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Obama: No "rush for the exits" in Afghanistan

(CBS News) -- President Obama said Monday the United States should not stay in Afghanistan any longer than is absolutely necessary -- but added that he does not want to "rush for the exits" in the wake of a shooting rampage by a U.S. soldier who allegedly killed 16 Afghan civilians, including nine children.

"I think it's important for us just to make sure that we are not ... in Afghanistan longer than we need to be," Mr. Obama said in an interview with Denver CBS stationKCNC television.

In a separate interview with Pittsburgh CBS stationKDKA, Mr Obama said, "it's important for us to make sure that we get out in responsible way, so that we don't end up having to go back in...but what we don't want to do is to do it in a way that is just a rush for the exits."

Mr. Obama's comments come as U.S. officials continue to investigate what happened over the weekend in Afghanistan. A U.S. staff sergeant is accused of leaving his Belembai base near Kandahar and shooting civilians in nearby villagers as they were sleeping.

The administration and its allies say the shooting will not change the timetable for the United States and its NATO allies to hand over security control to the Afghans by the end of 2014.

The United States is expected to reduce its troop force to about 68,000 by the end of September from about 91,000 in Afghanistan now.

The attack comes on the heels of another incident that caused increased hostility toward the U.S. presence in Afghanistan -- the burning of Muslim holy books last month. That incident led to a week of riots and attacks that left 30 people dead, including six U.S. soldiers.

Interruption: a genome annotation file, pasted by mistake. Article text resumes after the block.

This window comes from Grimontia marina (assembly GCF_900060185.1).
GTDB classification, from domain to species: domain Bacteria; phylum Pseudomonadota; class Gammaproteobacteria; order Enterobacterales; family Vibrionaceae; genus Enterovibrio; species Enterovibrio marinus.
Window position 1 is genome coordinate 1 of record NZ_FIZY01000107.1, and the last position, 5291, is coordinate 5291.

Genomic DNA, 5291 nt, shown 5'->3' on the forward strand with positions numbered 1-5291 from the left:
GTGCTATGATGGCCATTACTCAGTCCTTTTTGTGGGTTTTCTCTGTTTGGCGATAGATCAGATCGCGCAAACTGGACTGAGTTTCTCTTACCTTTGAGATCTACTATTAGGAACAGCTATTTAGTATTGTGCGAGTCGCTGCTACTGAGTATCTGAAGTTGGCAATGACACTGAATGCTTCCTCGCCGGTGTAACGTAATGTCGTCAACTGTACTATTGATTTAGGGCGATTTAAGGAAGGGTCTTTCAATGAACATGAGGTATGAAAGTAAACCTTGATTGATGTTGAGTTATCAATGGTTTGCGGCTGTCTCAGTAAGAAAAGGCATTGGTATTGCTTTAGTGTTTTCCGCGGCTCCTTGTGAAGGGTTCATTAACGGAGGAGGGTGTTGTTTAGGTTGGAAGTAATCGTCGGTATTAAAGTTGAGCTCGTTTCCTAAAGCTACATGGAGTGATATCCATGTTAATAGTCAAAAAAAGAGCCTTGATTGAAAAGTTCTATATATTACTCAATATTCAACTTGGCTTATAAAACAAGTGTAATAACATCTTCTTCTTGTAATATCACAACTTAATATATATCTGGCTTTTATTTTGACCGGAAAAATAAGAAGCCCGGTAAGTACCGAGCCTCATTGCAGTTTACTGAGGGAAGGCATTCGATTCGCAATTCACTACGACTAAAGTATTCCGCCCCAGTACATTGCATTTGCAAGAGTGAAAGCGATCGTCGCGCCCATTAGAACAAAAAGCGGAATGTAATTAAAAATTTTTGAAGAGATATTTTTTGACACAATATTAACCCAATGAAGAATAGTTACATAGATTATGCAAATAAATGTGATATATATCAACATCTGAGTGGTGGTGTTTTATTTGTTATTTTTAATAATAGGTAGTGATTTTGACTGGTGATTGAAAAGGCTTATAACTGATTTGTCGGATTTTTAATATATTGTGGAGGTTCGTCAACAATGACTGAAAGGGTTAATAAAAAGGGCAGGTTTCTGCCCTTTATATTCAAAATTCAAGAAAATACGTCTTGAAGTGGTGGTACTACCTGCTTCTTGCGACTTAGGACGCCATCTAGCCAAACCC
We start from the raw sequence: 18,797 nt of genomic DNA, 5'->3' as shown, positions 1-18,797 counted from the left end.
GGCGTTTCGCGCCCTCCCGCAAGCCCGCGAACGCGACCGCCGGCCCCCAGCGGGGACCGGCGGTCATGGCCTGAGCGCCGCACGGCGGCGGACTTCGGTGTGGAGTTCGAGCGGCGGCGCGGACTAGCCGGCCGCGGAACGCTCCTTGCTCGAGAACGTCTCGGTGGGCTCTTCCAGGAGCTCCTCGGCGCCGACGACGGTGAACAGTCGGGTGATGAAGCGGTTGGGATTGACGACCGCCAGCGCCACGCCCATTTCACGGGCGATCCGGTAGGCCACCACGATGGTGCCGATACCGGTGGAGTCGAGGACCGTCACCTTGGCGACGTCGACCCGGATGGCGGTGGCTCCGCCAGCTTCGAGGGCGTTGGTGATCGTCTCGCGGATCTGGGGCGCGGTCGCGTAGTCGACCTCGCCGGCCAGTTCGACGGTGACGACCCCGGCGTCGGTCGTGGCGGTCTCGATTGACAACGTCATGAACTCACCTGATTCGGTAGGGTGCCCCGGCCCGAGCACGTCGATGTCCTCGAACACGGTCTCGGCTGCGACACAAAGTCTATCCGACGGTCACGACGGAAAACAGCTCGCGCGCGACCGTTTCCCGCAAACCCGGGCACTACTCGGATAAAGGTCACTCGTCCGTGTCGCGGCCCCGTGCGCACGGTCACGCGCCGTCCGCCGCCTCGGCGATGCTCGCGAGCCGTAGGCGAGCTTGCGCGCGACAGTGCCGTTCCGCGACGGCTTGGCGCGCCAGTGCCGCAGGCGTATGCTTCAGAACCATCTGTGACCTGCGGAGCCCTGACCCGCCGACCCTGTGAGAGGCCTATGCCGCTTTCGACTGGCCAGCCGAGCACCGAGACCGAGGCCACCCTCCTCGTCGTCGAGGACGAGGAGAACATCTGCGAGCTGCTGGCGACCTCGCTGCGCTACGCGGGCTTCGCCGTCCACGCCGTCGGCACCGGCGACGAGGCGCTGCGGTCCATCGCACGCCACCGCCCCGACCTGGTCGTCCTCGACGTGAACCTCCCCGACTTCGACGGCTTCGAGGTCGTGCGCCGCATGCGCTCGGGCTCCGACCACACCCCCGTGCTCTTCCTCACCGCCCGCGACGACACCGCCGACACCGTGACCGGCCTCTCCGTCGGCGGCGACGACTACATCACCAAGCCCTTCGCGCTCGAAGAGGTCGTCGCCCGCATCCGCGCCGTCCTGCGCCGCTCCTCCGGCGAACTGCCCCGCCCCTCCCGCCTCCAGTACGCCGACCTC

"Obviously what happened this weekend is absolutely heartbreaking and tragic, and I expressed directly to [Afghan] President [Hamid] Karzai how the American people feel any time innocent civilians, especially children .. are killed and for it to happen in this kind of terrible way I think we all are concerned about," Mr. Obama told KDKA.

The president stressed that removing tens of thousands of U.S. forces is logistically complicated and needs to be done "in a responsible way," using the Iraq withdrawal as model. Doing so, he said, will allow the Afghans to "protect their borders and prevent al Qaeda from coming back."

Asked if that meant he did not want to speed up the withdrawal, Mr. Obama said he is "more determined" to make sure the troops come home.

"It's been a decade, and you know, frankly, now that we've gotten [Osama] bin Laden, now that we've weakened al Qaeda, we're in a stronger position to transition than we would have been two or three years ago," Mr Obama told KDKA.

On the campaign trail, former House Speaker Newt Gingrich told CBS News the United States should leave Afghanistan as quickly as is feasible.

"My feeling is that we should leave. I think as fast as we can with safety. I think the possibility of us changing Afghan culture is virtually zero," Gingrich told congressional correspondent Nancy Cordes.

Additional reporting by Chloe Arensberg, David Martin and Carrie Rabin.

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